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Just as his vice-presidential pick was preparing to present a robust defense of the traditional Republican way of addressing foreign policy, Trump was apparently telling the Times that he preferred a Trumpier way.

The New York Times has provided a transcript of the interview. Here is the Times‘ report. Trump Questions Automatic Defense of NATO States.

More from The Washington Post: Trump says U.S. won’t rush to defend NATO countries if they don’t spend more on military, and Donald Trump says U.S. shouldn’t criticize Turkey’s Erdogan over post-coup purge.

And my favorite: NATO allies respond to Trump’s suggestion that the U.S. might not protect them from Russia:

Ojars Eriks Kalnins, chairman of the foreign affairs committee in Latvia’s Parliament, called Trump’s remarks “dangerous” in comments also reported by Diena newspaper. Kalnins noted that it was unclear whether Trump was talking about the spending commitments or about generally being helpful to the United States.

“Too bad the NY Times didn’t ask Trump if he would defend NATO member Slovenia if attacked,” the U.S.-raised Latvian politician wrote on Twitter, referring to the Eastern European state where the Republican nominee’s wife, Melania Trump, was born and has family.

Oh, burn!

The Turtle Man, Senate Majority Leader Mitch McConnell (who was booed at the RNC Convention by the way), tried to dismiss Trump’s NATO remarks a ‘rookie mistake’. Other GOP senators were not so flippant. GOP senators blast Trump over NATO:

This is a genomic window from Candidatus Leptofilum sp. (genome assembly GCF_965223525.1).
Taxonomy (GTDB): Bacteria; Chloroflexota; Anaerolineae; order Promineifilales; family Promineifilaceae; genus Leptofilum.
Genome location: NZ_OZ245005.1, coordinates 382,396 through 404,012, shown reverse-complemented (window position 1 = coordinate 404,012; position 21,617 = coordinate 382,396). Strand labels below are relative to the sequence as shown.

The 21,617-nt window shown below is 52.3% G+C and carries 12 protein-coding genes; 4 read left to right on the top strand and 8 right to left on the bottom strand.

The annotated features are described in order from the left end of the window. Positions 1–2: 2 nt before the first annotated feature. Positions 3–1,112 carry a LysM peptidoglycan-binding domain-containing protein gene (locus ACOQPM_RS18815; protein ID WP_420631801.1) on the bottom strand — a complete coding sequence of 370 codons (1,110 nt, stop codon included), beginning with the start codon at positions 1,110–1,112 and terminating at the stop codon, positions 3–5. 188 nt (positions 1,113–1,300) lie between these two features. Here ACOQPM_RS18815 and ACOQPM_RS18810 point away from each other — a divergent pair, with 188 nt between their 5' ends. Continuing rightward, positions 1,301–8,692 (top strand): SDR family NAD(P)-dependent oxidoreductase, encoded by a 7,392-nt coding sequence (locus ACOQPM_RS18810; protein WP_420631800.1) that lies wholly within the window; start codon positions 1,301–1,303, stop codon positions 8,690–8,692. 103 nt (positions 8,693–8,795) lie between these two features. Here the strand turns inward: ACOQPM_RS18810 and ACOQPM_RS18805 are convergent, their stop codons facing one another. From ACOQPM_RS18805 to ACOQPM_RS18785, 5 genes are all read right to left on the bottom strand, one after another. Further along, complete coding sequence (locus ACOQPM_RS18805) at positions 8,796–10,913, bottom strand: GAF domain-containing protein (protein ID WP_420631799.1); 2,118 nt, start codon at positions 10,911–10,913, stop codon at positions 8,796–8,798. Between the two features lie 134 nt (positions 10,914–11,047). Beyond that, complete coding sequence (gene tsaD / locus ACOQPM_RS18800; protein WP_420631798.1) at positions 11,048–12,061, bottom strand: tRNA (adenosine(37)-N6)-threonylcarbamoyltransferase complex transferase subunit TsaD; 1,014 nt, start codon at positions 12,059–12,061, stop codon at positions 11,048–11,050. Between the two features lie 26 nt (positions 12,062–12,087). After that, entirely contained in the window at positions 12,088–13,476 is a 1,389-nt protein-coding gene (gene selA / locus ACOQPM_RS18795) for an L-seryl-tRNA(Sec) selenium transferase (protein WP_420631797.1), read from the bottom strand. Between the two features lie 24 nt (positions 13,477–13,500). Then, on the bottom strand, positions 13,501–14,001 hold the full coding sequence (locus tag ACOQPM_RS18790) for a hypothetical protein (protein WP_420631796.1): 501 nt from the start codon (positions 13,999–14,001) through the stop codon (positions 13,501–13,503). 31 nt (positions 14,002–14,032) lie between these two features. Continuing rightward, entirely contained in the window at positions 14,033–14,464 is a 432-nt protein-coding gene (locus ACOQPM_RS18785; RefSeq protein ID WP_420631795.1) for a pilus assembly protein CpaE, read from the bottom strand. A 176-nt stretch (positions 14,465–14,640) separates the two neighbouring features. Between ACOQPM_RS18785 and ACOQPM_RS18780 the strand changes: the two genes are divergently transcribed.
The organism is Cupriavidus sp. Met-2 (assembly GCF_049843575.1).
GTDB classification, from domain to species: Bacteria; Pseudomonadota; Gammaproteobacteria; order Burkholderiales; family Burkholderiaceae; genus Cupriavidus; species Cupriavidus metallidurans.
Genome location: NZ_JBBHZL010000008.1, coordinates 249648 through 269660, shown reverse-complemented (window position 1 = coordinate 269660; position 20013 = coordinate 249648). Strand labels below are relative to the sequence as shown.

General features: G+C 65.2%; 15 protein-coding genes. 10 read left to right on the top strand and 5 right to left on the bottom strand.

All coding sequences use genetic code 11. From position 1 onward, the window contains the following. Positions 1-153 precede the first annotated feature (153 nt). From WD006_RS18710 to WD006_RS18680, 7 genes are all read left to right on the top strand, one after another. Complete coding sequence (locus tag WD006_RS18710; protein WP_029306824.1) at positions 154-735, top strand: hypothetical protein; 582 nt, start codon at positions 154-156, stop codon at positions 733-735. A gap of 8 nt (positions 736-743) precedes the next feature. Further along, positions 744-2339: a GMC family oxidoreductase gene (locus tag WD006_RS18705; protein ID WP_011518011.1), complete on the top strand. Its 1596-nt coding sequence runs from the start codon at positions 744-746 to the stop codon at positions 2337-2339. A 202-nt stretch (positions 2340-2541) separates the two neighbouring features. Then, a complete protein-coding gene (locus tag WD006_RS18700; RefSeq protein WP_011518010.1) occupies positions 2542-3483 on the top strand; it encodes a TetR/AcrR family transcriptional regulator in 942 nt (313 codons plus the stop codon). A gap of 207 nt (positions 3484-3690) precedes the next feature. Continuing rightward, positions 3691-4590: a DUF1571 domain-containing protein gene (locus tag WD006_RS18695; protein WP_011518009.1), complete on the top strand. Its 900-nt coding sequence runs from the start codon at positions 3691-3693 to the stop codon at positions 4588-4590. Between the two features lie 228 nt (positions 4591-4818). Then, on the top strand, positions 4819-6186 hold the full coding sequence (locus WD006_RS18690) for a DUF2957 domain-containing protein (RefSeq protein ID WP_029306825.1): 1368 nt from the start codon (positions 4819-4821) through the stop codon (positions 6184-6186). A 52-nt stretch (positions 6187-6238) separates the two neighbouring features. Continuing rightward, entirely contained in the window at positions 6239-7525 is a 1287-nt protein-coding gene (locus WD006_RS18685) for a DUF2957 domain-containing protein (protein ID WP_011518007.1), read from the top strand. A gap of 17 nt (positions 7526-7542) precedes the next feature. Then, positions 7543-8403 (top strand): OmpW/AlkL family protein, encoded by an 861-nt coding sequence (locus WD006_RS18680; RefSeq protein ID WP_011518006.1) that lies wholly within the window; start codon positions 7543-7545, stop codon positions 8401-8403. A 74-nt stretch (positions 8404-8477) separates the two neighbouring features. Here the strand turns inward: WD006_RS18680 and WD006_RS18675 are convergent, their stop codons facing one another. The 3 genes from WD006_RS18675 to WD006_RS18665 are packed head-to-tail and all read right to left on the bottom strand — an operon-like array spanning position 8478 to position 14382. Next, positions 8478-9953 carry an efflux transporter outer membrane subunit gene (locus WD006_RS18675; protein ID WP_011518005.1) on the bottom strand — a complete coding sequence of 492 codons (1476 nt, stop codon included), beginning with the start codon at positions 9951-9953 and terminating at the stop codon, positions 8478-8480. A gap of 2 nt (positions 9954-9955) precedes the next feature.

Republican senators blasted Donald Trump on Thursday for suggesting he would not defend NATO allies if they are attacked, a core purpose of the transatlantic alliance.

“Statements like these make the world more dangerous and the United States less safe,” said Sen. Lindsey Graham (R-S.C.), himself a former Republican presidential candidate.

“I can only imagine how our allies in NATO, particularly the Baltic states must feel after reading these comments from Mr. Trump. I’m 100 percent certain how Russian President Putin feels — he’s a very happy man,” he added.

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Sen. Ben Sasse (R-Neb.), a staunch critic of Trump, issued a statement touting the importance of NATO allies.

“Our friends should draw strength and our adversaries should take pause from this simple fact: Americans keep our word,” he said. “As Mr. Putin revives Soviet-style aggression and the threat of violent Islam looms over European and American cities, the United States stands with our NATO allies.”

Graham, a member of the Armed Services and Appropriations Committees, called upon Trump to “correct” his statements on Thursday night when the Republican convention addresses national security.

“If Mr. Trump is serious about wanting to be Commander in Chief he needs to better understand the job which is to provide leadership for the United States and the free world,” he said.

And what does Sen. Graham’s good buddy, Senator John McCain, have to say about the latest Trump scandal? Does he still endorse the Putin-loving Trump for president? Does he really believe this clown is fit to be commander-in-chief? Or is McCain still willing to jeopardize America’s safety  for his personal political benefit, like he did when he selected Sarah Palin as his running mate?